Just-in-time (JIT) inventory systems greatly reduce inventories. The philosophy of a JIT system is that materials should arrive exactly as they are needed in the production process. Many large companies use this type of inventory system as opposed to warehousing large amounts of inventory at all times. The system requires careful planning and scheduling, and extensive cooperation between suppliers and manufacturers is needed throughout the production process. Advantages:
Just-In Time frees up resources and space that can be used elsewhere since you are not investing in a large amount of inventory. JIT requires an integrated plan for the entire firm. By careful planning and scheduling, JIT practically eliminates buffer stocks. The integrated operation environment of JIT can produce substantial savings. Of course, if a high degree of coordination and planning is impractical for a business, JIT does not work. Disadvantages:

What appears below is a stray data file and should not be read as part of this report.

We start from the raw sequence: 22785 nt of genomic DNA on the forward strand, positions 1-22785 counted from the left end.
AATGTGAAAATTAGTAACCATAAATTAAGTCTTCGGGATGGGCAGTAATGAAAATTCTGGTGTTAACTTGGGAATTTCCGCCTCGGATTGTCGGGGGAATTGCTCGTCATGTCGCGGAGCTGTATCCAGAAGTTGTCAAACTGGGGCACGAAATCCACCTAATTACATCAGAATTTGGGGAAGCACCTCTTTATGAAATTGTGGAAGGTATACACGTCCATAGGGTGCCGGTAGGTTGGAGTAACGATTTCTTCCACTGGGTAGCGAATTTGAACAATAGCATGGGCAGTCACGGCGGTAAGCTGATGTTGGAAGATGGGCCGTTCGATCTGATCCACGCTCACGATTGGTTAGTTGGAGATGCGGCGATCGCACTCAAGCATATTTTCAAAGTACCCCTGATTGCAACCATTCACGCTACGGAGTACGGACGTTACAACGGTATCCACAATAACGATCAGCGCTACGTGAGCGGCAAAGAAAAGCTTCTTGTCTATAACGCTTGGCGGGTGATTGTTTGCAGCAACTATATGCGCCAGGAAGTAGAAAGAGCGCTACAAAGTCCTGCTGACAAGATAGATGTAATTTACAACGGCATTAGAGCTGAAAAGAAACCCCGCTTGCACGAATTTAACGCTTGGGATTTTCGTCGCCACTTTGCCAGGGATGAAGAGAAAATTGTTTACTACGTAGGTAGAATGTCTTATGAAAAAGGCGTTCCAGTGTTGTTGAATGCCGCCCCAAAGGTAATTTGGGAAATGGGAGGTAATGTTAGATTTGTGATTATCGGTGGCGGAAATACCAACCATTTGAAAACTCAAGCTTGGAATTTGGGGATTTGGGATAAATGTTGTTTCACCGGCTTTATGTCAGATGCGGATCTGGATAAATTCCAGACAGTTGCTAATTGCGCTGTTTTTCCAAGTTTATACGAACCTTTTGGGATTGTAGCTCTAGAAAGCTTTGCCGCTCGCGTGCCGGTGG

Implementation and set up costs could be substantial as you will have to move from one inventory system to the JIT system –Investment in training would be required to bring employees up to speed. The manufacturing process is redesigned to allow as much flexibility as possible by reducing the length of production runs. Reducing setup costs will allow the firm to use much smaller production runs and achieve more flexibility.
Supplier relations and potential delays could be detrimental while using JIT inventory. The firm must work closely with its suppliers for JIT to work; the supplier depends on the manufacturer, the manufacturer depends on the supplier and the customers depend on both. Delivery schedules, quantities, quality, and instantaneous communication are all part of the system. The system requires frequent deliveries of the exact amounts needed and in the order required. Careful marking-often bar coding is necessary. Therefore, there must be good relationship.
Since suppliers are asked to improve...